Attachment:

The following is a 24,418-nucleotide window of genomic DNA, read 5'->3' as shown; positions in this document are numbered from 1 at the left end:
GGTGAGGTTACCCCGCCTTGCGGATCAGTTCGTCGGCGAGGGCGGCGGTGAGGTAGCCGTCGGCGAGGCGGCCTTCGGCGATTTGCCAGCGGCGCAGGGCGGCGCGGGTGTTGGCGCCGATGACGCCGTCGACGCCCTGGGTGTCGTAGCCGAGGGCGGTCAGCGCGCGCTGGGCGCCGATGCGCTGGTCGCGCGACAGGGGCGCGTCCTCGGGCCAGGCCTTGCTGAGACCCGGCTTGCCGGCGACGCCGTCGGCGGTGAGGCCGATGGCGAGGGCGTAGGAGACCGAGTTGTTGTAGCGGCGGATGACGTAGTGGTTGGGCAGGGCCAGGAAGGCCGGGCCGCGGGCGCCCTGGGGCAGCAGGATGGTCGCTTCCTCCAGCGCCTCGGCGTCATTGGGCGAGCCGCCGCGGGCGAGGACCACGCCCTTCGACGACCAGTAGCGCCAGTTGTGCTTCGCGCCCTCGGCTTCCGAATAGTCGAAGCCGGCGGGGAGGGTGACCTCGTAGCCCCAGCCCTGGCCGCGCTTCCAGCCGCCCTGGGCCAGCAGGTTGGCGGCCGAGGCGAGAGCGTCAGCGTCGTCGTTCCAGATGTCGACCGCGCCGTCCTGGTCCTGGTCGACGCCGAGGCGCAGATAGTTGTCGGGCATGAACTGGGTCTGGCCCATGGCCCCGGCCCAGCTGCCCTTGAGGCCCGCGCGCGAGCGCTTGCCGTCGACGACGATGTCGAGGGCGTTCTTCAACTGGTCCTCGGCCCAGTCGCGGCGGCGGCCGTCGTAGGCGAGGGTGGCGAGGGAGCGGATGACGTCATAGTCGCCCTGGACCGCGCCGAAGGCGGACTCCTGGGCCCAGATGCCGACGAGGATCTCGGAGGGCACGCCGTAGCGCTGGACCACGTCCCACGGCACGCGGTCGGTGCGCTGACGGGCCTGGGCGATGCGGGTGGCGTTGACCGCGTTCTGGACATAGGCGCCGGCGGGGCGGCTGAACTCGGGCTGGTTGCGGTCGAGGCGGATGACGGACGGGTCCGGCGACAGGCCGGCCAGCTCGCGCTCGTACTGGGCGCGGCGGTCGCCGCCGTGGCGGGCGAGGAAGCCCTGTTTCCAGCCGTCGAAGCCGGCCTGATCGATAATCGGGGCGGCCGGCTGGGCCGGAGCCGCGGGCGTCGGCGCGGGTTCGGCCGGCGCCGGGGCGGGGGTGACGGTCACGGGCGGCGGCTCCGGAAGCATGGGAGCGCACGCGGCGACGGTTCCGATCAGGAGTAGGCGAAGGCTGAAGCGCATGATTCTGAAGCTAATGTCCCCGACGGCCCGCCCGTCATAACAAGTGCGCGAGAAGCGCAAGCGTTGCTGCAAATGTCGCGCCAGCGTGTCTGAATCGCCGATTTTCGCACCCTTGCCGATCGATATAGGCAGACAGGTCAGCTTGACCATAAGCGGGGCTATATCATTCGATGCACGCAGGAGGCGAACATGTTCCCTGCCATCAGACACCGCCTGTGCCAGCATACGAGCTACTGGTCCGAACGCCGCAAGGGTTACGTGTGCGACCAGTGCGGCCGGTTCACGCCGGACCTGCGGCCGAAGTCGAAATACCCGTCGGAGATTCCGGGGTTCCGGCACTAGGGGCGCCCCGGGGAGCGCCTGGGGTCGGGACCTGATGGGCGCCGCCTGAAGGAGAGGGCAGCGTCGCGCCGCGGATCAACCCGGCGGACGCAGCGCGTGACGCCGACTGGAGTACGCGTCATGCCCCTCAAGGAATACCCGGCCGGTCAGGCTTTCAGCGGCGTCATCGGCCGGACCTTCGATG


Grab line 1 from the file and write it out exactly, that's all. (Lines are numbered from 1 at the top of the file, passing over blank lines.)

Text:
The following is a 24,418-nucleotide window of genomic DNA, read 5'->3' as shown; positions in this document are numbered from 1 at the left end: